[Individual articles from the Winter 2019 issue of Intersections will be posted on this blog each week. The full issue can be found on MCC’s website.]
In July 2017, when reporting on global progress towards the Sustainable Development Goals (SDGs), the United Nations Secretary General stated that “Access to safe water and sanitation and sound management of freshwater ecosystems are essential to human health and to environmental sustainability and economic prosperity” (UN, 2017). Water is a basic human need. Both during emergency responses and in longer-term development efforts, securing access to safe water and improving sanitation for vulnerable populations are top priorities. Communities affected by emergencies and poverty are generally more susceptible to disease and illness than other populations. Much of this increased vulnerability can be attributed to lack of access to safe water for drinking, cooking and washing, which contributes to poor sanitation and hygiene.
Unfortunately, UNICEF (2015) reports that the two- to five-year failure rate of water and sanitation projects is 30-50%. Research indicates that this failure rate can primarily be attributed to lack of effective sustainability planning, including community participation in planning and implementing these initiatives, rather than to the technical dimensions of the projects. Successful water, sanitation and hygiene (WASH) responses build on the capacities of communities and local governments to ensure safe, sustained and equitable access to appropriate and adequate WASH services (Sphere, 2018.) Other factors that improve success rates of WASH projects include an understanding of the socio-political, cultural and economic contexts of participating communities on the part of organizations carrying out WASH projects. Strong community participation and involvement of local structures and experts improve long-term outcomes.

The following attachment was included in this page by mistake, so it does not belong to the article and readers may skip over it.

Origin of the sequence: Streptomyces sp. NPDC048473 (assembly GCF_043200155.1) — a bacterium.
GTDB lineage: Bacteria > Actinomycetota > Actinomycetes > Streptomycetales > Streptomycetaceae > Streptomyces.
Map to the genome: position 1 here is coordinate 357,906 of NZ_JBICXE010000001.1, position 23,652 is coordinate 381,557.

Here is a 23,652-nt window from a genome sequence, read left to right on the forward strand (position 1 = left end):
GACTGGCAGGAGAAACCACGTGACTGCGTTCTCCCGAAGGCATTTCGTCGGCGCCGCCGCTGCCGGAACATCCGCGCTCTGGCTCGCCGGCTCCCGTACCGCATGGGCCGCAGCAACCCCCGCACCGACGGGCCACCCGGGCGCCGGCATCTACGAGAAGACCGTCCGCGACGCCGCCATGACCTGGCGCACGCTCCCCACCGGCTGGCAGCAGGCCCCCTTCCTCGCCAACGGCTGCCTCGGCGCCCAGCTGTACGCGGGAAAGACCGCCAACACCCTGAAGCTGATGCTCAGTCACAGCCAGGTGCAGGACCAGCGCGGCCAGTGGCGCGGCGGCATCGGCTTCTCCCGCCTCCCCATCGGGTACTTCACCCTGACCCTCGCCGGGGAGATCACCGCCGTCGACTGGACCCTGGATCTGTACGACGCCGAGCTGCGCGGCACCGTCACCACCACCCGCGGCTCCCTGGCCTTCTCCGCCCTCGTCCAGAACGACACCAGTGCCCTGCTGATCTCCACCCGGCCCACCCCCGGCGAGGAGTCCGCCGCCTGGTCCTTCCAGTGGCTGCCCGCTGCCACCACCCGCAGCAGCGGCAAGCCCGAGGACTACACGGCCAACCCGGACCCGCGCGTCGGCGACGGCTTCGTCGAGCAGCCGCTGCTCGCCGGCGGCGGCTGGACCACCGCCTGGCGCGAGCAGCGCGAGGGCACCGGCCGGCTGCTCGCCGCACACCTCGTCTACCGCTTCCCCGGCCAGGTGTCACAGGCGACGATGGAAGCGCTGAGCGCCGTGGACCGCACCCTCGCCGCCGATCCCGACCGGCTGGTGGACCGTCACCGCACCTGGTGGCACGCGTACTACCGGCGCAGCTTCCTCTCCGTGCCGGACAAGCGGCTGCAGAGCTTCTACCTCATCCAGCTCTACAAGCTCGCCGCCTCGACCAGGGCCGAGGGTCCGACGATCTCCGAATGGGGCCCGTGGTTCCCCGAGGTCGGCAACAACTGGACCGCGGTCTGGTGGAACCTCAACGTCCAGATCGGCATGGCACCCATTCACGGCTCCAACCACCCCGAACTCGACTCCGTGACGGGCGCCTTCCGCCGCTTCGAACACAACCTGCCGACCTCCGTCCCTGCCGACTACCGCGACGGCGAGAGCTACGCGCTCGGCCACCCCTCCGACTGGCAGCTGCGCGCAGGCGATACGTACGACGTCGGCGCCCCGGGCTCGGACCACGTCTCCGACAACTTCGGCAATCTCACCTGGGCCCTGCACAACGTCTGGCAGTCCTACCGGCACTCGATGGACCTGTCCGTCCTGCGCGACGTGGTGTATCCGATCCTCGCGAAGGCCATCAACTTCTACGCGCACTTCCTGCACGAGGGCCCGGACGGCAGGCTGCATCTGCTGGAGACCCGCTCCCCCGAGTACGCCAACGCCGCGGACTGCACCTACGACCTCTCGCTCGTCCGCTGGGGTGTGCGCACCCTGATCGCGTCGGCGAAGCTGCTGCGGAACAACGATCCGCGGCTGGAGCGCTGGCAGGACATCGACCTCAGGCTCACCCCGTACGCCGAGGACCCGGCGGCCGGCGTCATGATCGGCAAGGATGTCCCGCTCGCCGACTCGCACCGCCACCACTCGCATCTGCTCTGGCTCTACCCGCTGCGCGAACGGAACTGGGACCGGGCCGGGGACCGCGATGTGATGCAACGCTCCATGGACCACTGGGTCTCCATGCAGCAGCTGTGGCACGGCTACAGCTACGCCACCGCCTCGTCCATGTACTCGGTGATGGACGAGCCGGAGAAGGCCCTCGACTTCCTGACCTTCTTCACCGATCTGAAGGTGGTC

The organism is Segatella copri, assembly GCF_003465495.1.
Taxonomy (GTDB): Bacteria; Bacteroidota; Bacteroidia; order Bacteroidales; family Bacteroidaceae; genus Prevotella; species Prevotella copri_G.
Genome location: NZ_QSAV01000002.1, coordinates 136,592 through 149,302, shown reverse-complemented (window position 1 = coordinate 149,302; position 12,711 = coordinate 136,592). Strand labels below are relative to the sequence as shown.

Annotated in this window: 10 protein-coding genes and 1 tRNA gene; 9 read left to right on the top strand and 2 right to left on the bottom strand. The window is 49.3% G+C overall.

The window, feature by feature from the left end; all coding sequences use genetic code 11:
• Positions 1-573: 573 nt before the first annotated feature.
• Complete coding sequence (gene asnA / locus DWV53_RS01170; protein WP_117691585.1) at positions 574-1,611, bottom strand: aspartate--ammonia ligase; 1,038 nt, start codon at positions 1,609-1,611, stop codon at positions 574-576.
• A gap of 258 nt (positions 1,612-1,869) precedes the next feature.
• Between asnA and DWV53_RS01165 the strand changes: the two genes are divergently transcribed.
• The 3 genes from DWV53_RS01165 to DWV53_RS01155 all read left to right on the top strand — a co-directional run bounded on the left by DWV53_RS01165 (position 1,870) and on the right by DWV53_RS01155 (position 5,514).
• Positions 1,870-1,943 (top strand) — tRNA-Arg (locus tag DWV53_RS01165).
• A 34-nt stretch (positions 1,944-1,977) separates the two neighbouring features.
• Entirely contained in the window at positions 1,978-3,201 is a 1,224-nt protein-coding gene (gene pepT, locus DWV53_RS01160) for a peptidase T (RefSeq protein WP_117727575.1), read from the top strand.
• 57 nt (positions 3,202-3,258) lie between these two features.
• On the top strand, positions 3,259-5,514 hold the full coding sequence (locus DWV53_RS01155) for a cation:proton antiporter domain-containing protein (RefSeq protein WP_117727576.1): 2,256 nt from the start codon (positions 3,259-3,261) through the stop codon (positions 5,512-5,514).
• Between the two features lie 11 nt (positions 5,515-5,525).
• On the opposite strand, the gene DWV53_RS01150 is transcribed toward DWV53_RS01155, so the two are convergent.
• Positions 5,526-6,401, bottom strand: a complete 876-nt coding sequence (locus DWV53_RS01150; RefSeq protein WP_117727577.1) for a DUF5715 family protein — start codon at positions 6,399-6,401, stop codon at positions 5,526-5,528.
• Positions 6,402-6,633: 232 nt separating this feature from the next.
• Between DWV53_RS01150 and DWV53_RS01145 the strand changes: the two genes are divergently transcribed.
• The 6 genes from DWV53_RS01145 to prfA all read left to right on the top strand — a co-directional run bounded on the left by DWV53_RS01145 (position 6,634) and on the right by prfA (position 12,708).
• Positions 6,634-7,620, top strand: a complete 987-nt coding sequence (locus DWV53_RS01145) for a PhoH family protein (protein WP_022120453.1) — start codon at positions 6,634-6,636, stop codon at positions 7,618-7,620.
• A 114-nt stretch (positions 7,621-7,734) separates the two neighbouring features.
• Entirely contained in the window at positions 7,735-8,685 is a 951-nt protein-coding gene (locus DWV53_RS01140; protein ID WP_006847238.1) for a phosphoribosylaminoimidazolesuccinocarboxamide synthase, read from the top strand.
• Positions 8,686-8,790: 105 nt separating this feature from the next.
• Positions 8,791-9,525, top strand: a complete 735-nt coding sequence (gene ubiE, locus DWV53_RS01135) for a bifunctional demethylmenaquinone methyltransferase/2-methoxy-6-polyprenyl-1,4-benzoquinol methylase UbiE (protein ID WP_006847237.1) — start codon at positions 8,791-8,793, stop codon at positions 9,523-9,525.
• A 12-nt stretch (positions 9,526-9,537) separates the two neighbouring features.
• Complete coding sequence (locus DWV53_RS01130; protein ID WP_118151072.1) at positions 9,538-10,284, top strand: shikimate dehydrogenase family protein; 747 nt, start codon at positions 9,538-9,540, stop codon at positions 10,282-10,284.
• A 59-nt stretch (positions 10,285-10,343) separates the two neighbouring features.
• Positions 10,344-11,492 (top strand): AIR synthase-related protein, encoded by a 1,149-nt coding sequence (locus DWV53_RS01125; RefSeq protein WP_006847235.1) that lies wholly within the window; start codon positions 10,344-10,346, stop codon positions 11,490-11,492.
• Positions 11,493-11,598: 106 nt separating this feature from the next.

MCC and its constituents have long championed the importance of assisting vulnerable communities with safe water and sanitation. MCC records indicate that the first multi-year project to address the provision of safe drinking water took place in 1964 in Grande Riviere du Nord, Haiti. In the project, MCC workers collaborated with the community to tap a natural spring and pipe its clean water to the village. Working to connect communities to clean water and to support community efforts to improve sanitation and hygiene have remained vital MCC initiatives over the ensuing half century. MCC supporters, meanwhile, have demonstrated a persistent and growing interest in WASH-related projects. This issue of Intersections offers articles examining different ways in which MCC and its partners are responding to needs in Kenya, Uganda, Nepal, Nicaragua and Haiti for safe, potable water, improved sanitation and hygiene promotion. Taken together, the articles underscore the need for strong community participation and for considering the distinct needs of women and girls to achieve successful implementation of WASH projects.
Beth Good is MCC’s representative for its Kenya program and lives in Nairobi.
The Sphere Handbook: Humanitarian Charter and Minimum Standards in Humanitarian Response. 2018. Available at https://handbook.spherestandards.org/.
UN ECOSOC. (2017). “Progress towards the Sustainable Development Goals.” Retrieved September 1, 2018, from: http://www.un.org/ga/search/view_doc.asp?symbol=E/2017/66&Lang=E
UNICEF. (2015). “Accountability in WASH: Explaining the Concept.” Retrieved September 1, 2018, from: https://www.unicef.org/wash/files/Accountability_in_WASH Explaining _the_Concept.pdf